When Diabetes Strikes Your Child

Tips for empowering children to take care of their diabetes.

from Stopping Diabetes in Its Tracks

Treating diabetes in a child can be more challenging than dealing with the disease yourself. Depending on their age and temperament, children vary in their ability — or desire — to understand what’s happening to them, take care of themselves, and follow your instructions. But you can put your child on the road to responsible self-care with either type 1 (the most common type in children) or type 2 diabetes if you bear these principles in mind:

Toddlers and Preschoolers Learn to recognize how hypoglycemia and hyperglycemia affect your child’s behavior, since she simply doesn’t have the words to tell you how she feels herself. Expect some battles over insulin injections and blood-sugar tests around toilet-training time, as your child starts to assert herself more, but stick to your guns to get them done. Don’t worry too much if blood sugar ranges between 150 mg/dl and 200 mg/dl (higher than what’s recommended for adults): Children need more blood sugar for normal development. Forget trying to control when your child eats. Instead, accept irregular eating patterns and compensate by using shorter-acting insulin when your child does have a bite.

Elementary School Kids As your child develops physically and mentally, he’ll be better able to understand why his treatment is necessary and become more willing to cooperate with its demands. Educate him about how caring for his condition now will protect his health in the future, but don’t scare him with the gory details of complications. Tighter blood-sugar control now becomes more important, especially at night, when there’s a higher risk of hypoglycemia. Make sure he has a bedtime snack and doesn’t skip meals. Encourage him to participate in school and social activities to build friendships, promote self-esteem, and make him feel less different from other kids. Around age eight, your child can probably start taking on some of the responsibility for injections and blood tests himself — maybe with the daytime help of teachers or classmates, who benefit from the opportunity to learn about diabetes from your child.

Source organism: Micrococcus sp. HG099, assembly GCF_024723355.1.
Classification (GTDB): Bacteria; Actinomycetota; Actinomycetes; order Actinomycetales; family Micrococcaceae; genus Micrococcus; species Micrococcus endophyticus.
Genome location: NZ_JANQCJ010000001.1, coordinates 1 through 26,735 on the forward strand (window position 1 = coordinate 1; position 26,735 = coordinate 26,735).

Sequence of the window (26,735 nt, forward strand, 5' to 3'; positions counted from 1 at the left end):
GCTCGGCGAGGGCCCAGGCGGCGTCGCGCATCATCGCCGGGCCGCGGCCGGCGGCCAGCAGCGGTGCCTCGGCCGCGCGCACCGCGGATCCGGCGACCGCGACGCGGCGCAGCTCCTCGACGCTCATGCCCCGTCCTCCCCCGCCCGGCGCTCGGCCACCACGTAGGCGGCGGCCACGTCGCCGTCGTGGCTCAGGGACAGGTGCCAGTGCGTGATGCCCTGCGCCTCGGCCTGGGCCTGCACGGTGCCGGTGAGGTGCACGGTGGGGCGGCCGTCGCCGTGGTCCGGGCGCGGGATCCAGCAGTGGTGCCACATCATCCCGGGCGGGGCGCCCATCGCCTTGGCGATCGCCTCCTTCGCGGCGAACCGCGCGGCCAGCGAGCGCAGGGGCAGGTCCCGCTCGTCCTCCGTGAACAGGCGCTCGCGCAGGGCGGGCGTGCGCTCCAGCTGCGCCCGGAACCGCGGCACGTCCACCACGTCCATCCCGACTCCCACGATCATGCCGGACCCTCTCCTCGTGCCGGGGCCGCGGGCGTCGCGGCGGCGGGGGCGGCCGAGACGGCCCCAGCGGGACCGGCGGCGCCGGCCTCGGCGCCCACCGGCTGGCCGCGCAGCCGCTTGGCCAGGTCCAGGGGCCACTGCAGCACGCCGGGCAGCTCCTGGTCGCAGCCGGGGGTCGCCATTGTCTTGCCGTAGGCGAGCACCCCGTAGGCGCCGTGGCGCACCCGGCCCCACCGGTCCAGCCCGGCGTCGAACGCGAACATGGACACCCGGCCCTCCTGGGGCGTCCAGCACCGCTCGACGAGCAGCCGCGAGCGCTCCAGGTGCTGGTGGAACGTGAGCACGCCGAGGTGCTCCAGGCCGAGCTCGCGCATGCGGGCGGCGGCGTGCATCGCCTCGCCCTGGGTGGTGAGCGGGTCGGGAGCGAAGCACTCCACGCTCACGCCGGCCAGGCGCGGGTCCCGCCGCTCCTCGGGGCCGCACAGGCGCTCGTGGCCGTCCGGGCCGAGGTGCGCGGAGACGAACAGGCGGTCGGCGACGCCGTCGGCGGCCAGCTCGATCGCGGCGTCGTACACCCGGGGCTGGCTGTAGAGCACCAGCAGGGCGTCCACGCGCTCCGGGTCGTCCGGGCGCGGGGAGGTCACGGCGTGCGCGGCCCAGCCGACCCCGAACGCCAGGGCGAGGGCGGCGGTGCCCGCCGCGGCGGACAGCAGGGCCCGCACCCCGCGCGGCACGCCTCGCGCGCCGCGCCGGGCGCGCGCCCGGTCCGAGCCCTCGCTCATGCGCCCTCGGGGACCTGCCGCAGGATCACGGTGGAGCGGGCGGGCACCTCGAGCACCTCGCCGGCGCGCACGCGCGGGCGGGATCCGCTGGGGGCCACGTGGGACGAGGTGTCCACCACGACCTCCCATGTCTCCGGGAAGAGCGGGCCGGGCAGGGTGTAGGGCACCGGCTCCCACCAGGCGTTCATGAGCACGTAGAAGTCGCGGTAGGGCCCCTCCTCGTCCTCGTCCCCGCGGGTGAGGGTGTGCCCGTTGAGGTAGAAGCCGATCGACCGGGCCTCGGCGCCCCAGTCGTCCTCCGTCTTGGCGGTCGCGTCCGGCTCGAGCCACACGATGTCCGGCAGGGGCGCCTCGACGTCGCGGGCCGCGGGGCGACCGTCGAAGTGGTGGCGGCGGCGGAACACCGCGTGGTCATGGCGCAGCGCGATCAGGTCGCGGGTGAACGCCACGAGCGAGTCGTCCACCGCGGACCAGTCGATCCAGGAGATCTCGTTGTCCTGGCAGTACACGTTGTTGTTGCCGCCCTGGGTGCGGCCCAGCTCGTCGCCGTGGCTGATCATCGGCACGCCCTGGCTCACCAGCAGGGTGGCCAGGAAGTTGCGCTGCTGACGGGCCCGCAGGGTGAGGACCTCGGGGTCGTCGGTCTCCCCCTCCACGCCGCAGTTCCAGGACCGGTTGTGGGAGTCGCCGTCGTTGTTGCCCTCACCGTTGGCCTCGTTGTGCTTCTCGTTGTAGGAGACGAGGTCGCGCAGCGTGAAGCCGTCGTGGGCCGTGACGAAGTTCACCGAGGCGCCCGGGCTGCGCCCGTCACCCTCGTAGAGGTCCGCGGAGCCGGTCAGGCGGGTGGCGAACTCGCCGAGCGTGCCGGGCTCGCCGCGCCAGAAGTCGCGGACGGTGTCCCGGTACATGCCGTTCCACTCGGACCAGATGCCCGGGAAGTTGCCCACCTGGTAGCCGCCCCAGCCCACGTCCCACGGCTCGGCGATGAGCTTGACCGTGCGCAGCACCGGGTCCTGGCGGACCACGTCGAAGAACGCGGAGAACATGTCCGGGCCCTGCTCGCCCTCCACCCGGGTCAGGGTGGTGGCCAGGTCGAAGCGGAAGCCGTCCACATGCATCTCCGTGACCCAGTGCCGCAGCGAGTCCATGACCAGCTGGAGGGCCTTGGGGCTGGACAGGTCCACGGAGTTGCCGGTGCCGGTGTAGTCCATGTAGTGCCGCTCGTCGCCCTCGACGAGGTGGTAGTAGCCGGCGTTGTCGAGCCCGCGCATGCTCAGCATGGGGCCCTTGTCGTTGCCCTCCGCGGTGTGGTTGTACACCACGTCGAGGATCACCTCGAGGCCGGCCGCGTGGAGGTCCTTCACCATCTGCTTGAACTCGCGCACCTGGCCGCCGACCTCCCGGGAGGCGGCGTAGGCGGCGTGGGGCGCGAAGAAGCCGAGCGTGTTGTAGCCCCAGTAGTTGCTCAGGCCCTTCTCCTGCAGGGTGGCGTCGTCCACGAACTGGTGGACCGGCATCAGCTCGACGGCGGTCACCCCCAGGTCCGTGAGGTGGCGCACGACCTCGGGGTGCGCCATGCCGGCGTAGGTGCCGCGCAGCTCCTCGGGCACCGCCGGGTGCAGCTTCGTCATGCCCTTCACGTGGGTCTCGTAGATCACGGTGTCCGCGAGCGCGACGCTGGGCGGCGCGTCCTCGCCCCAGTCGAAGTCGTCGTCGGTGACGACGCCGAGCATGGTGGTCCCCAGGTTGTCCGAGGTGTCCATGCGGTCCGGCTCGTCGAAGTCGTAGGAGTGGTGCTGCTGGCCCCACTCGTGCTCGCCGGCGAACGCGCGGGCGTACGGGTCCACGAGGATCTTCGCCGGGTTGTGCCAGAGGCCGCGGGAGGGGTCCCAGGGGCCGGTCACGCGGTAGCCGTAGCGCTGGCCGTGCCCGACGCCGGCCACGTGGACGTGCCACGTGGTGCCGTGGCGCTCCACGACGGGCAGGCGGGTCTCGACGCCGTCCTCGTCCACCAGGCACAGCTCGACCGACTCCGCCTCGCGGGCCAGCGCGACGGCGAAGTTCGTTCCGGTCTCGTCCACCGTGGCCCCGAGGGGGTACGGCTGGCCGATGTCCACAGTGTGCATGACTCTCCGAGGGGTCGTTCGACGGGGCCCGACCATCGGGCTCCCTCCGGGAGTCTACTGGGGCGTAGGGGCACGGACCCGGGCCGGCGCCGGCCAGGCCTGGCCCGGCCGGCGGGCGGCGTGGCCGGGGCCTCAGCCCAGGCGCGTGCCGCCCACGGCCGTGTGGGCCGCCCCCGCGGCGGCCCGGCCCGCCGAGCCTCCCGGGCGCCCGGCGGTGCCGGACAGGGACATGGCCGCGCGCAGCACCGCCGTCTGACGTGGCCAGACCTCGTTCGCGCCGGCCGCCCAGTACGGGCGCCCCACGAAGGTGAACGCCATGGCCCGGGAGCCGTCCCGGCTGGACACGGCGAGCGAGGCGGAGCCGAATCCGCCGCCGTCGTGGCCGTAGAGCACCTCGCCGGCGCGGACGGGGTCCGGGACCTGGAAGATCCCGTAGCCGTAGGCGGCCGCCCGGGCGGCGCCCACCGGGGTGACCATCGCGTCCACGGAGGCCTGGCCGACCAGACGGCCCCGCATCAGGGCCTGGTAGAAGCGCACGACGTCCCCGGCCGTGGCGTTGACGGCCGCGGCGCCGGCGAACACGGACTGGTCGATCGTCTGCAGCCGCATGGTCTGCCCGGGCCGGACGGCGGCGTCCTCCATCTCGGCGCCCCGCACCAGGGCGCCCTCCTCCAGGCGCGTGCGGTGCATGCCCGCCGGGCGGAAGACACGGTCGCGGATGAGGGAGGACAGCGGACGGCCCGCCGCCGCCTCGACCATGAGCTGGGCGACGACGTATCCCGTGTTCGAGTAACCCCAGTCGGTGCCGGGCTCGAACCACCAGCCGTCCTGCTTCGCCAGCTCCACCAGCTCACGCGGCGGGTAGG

Preteens and Adolescents Control — over a number of things — now starts falling into your child’s hands. Studies find that tight blood-sugar monitoring as early as age 13 can prevent complications in adulthood, so encourage her to take charge — but don’t expect the thought of future consequences to motivate her too much. Now’s not the time to completely let go of the reins: Worries about what other kids think might cause her to skip steps in her care. Make an issue of it, expect an argument — but be confident that using you as an excuse (“My parents make me do it”) can help her do the right thing. Gradually give your child more responsibility as she’s able to handle it. By the time she’s choosing which college to attend or looking for work, responsibility should pass to her.

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